FIG. 1 is an exterior perspective view of one form of a self-contained dice-like device, the display of which is electronically controlled;
FIG. 2 is a cross-sectional view of FIG. 1 taken along the line 2--2;
FIG. 3 is a cross-sectional view of FIG. 1 taken along the line 3--3;
FIG. 4 is a schematic view of the components shown in FIG. 1;
FIG. 5 is a truth table showing the display sequence obtained by shaking the device;
FIG. 6 is a modified form of the device shown in FIG. 1 wherein the power supply for the dice is remotely located;
FIG. 7 is a further modification of the device shown in FIGS. 1 and 6 wherein the display of the dice is remotely located from the device manipulated by the operator;
FIG. 7A illustrates a modification of the display means shown in FIGS. 1-7;
FIG. 8 is a circuit diagram of a still further modification of the invention wherein a switch obviates the need for shaking the device while still randomly producing the resulting display;
FIG. 9 is still a further modification of the invention illustrating a sensitized table top or platform over which a pair of cubes without spots are thrown to produce on a display random results of a particular dice configuration;
FIG. 10 is a further modification of a gambling table employing a randomly movable dice;
FIG. 11 is a view partially in cross-section illustrating one way of connecting the dice like device to the gambling table of FIG. 10; and
FIG. 12 illustrates a modification of the means of connecting the dice like device of FIG. 10 to the gambling table and random movement thereof.
Referring more particularly to the drawings by characters of reference, FIG. 1 discloses a dice device 10 comprising a hollow shell-like cubical configuration or housing 11 having four exposed sides and a top. The sides are provided with spots 12 of contrasting color to represent the spots on the face of the known dice. The top or upper surface 13 of the device is provided with two identical rectangular display sections 14, 14' with each section having seven light emitting devices 15 mounted therein.
FIGS. 2 and 3, which are different cross-sectional views of FIG. 1, illustrate that the cubical configuration contains a compartmentalized framework 16 for housing dry cell batteries 17, integrated circuits 18, 18' comprising counters and other circuit components, hereinafter described. This entire framework 16, together with its housed components, are supported within the cubical configuration 11 by a plurality of screws 19 extending through the base of the framework 16 and into bosses 20 which may be formed integral with the cubical configuration 11.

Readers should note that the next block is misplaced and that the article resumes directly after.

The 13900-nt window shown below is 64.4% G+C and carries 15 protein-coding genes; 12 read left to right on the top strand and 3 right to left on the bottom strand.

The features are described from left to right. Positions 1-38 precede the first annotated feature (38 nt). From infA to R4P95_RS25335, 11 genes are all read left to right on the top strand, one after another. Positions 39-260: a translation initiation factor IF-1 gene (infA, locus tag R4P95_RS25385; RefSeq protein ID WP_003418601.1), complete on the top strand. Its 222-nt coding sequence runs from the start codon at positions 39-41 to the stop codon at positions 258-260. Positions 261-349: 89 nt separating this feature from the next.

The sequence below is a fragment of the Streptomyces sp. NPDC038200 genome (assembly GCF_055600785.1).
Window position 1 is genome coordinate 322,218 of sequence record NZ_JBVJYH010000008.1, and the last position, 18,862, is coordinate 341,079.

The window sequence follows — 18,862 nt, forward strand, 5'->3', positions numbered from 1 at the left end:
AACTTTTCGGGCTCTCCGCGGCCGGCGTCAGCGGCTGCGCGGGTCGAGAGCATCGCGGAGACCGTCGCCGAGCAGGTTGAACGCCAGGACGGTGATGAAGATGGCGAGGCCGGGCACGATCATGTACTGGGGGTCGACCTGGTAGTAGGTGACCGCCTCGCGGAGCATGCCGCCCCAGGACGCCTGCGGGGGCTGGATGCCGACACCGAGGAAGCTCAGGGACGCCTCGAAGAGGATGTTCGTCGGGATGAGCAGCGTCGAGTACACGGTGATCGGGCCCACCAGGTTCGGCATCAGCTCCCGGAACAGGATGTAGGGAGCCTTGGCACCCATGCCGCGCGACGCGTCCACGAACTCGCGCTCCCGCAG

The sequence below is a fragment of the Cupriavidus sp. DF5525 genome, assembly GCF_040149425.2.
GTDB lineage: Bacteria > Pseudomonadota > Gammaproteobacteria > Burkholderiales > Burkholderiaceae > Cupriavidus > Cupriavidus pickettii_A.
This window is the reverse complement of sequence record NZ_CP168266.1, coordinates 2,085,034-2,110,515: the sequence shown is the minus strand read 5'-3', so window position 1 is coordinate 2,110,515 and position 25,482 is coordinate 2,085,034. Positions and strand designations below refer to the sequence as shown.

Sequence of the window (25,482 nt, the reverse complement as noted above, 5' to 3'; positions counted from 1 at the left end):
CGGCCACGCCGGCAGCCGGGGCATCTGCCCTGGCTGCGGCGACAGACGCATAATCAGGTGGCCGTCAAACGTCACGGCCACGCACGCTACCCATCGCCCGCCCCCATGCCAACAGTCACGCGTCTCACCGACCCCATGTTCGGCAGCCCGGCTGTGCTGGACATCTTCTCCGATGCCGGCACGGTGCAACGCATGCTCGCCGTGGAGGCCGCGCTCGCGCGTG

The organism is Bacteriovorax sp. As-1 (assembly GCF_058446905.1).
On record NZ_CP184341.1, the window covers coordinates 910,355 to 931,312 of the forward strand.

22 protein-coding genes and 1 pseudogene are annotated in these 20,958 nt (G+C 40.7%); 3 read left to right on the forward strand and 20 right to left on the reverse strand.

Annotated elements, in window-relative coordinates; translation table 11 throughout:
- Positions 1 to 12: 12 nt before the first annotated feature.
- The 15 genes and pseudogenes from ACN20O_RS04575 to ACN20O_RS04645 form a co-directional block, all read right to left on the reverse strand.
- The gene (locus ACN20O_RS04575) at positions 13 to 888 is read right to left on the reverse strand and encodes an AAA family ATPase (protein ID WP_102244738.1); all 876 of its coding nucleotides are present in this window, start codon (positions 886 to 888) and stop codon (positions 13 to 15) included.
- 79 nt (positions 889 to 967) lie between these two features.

FIG. 4 is a schematic illustration of the circuit configuration of device 10 wherein each of the rectangular display sections 14, 14' are energized from batteries 17 by a separate circuit comprising inertia or mercury switches 21, 21', resistors R1 and R1', counters 18, 18' and decoders 26, 26'. Batteries 17 and the on/off switch 23 are common to each of the display sections 14, 14' and all are mounted within the framework 16 of shell 11.
With reference to FIG. 4, when device 10 is energized by the closure of switch 23, display sections 14, 14' will light some of the dots formed by the light emitting devices 15, 15'. Upon manually shaking device 10, random pulses are delivered to the input terminals CL of counters 18, 18' by intermittent contact made in the inertia switches 21, 21'. Each make and break of the contacts in each of the inertia switches 21, 21' results in advancing the count in its respective counter 18, 18'. This count, in turn, is decoded by decoders 26, 26' and results in decoder outputs that cause the appropriate light emitting devices 15, 15' of each display section 14, 14' to light or glow.